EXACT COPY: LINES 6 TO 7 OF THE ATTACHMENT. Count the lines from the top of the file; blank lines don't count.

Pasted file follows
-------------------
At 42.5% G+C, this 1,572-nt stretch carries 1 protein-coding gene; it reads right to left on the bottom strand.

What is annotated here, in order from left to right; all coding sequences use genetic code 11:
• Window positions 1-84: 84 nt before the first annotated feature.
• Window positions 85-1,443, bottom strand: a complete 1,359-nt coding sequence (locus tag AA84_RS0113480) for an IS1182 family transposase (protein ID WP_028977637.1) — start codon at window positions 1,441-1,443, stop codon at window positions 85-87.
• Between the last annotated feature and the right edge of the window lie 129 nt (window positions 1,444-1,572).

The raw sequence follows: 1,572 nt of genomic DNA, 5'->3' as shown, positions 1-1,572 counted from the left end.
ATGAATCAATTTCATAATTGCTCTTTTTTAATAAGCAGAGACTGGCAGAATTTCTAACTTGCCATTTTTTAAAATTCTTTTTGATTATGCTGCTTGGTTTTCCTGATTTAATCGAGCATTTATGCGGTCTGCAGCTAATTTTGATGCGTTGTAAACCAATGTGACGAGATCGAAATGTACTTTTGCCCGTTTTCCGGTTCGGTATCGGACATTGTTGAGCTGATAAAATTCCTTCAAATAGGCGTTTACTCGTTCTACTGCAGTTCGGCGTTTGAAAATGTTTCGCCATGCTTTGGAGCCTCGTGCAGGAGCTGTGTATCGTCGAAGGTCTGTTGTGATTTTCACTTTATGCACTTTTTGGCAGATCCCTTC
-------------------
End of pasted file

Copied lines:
The raw sequence follows: 1,572 nt of genomic DNA, 5'->3' as shown, positions 1-1,572 counted from the left end.
ATGAATCAATTTCATAATTGCTCTTTTTTAATAAGCAGAGACTGGCAGAATTTCTAACTTGCCATTTTTTAAAATTCTTTTTGATTATGCTGCTTGGTTTTCCTGATTTAATCGAGCATTTATGCGGTCTGCAGCTAATTTTGATGCGTTGTAAACCAATGTGACGAGATCGAAATGTACTTTTGCCCGTTTTCCGGTTCGGTATCGGACATTGTTGAGCTGATAAAATTCCTTCAAATAGGCGTTTACTCGTTCTACTGCAGTTCGGCGTTTGAAAATGTTTCGCCATGCTTTGGAGCCTCGTGCAGGAGCTGTGTATCGTCGAAGGTCTGTTGTGATTTTCACTTTATGCACTTTTTGGCAGATCCCTTC